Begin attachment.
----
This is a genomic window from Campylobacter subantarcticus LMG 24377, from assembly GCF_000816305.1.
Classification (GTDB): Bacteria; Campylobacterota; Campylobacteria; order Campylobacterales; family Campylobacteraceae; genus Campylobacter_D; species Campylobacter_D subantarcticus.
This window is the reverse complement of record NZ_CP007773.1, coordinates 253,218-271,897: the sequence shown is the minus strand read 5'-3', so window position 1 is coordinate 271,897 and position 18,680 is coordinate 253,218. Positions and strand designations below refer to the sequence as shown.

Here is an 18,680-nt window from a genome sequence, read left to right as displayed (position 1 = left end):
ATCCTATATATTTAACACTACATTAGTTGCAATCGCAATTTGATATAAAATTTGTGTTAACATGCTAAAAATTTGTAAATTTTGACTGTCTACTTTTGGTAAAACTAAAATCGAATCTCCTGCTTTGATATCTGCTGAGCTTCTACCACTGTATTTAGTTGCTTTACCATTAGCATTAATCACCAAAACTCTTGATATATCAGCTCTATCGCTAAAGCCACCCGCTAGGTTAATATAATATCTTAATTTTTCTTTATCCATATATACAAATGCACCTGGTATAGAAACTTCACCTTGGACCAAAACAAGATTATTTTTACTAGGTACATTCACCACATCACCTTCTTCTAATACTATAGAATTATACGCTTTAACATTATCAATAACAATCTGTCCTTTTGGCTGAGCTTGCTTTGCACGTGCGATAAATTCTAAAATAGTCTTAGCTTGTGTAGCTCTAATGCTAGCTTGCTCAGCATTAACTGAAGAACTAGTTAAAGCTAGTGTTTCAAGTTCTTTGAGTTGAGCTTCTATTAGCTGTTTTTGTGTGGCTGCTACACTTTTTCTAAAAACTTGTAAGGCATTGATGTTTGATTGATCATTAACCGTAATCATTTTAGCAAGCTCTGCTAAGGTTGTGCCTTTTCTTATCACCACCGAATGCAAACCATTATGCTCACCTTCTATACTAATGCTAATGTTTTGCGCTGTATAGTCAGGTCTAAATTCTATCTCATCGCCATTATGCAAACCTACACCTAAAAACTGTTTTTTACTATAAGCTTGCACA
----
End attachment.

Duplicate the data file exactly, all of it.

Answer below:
This is a genomic window from Campylobacter subantarcticus LMG 24377, from assembly GCF_000816305.1.
Classification (GTDB): Bacteria; Campylobacterota; Campylobacteria; order Campylobacterales; family Campylobacteraceae; genus Campylobacter_D; species Campylobacter_D subantarcticus.
This window is the reverse complement of record NZ_CP007773.1, coordinates 253,218-271,897: the sequence shown is the minus strand read 5'-3', so window position 1 is coordinate 271,897 and position 18,680 is coordinate 253,218. Positions and strand designations below refer to the sequence as shown.

Here is an 18,680-nt window from a genome sequence, read left to right as displayed (position 1 = left end):
ATCCTATATATTTAACACTACATTAGTTGCAATCGCAATTTGATATAAAATTTGTGTTAACATGCTAAAAATTTGTAAATTTTGACTGTCTACTTTTGGTAAAACTAAAATCGAATCTCCTGCTTTGATATCTGCTGAGCTTCTACCACTGTATTTAGTTGCTTTACCATTAGCATTAATCACCAAAACTCTTGATATATCAGCTCTATCGCTAAAGCCACCCGCTAGGTTAATATAATATCTTAATTTTTCTTTATCCATATATACAAATGCACCTGGTATAGAAACTTCACCTTGGACCAAAACAAGATTATTTTTACTAGGTACATTCACCACATCACCTTCTTCTAATACTATAGAATTATACGCTTTAACATTATCAATAACAATCTGTCCTTTTGGCTGAGCTTGCTTTGCACGTGCGATAAATTCTAAAATAGTCTTAGCTTGTGTAGCTCTAATGCTAGCTTGCTCAGCATTAACTGAAGAACTAGTTAAAGCTAGTGTTTCAAGTTCTTTGAGTTGAGCTTCTATTAGCTGTTTTTGTGTGGCTGCTACACTTTTTCTAAAAACTTGTAAGGCATTGATGTTTGATTGATCATTAACCGTAATCATTTTAGCAAGCTCTGCTAAGGTTGTGCCTTTTCTTATCACCACCGAATGCAAACCATTATGCTCACCTTCTATACTAATGCTAATGTTTTGCGCTGTATAGTCAGGTCTAAATTCTATCTCATCGCCATTATGCAAACCTACACCTAAAAACTGTTTTTTACTATAAGCTTGCACA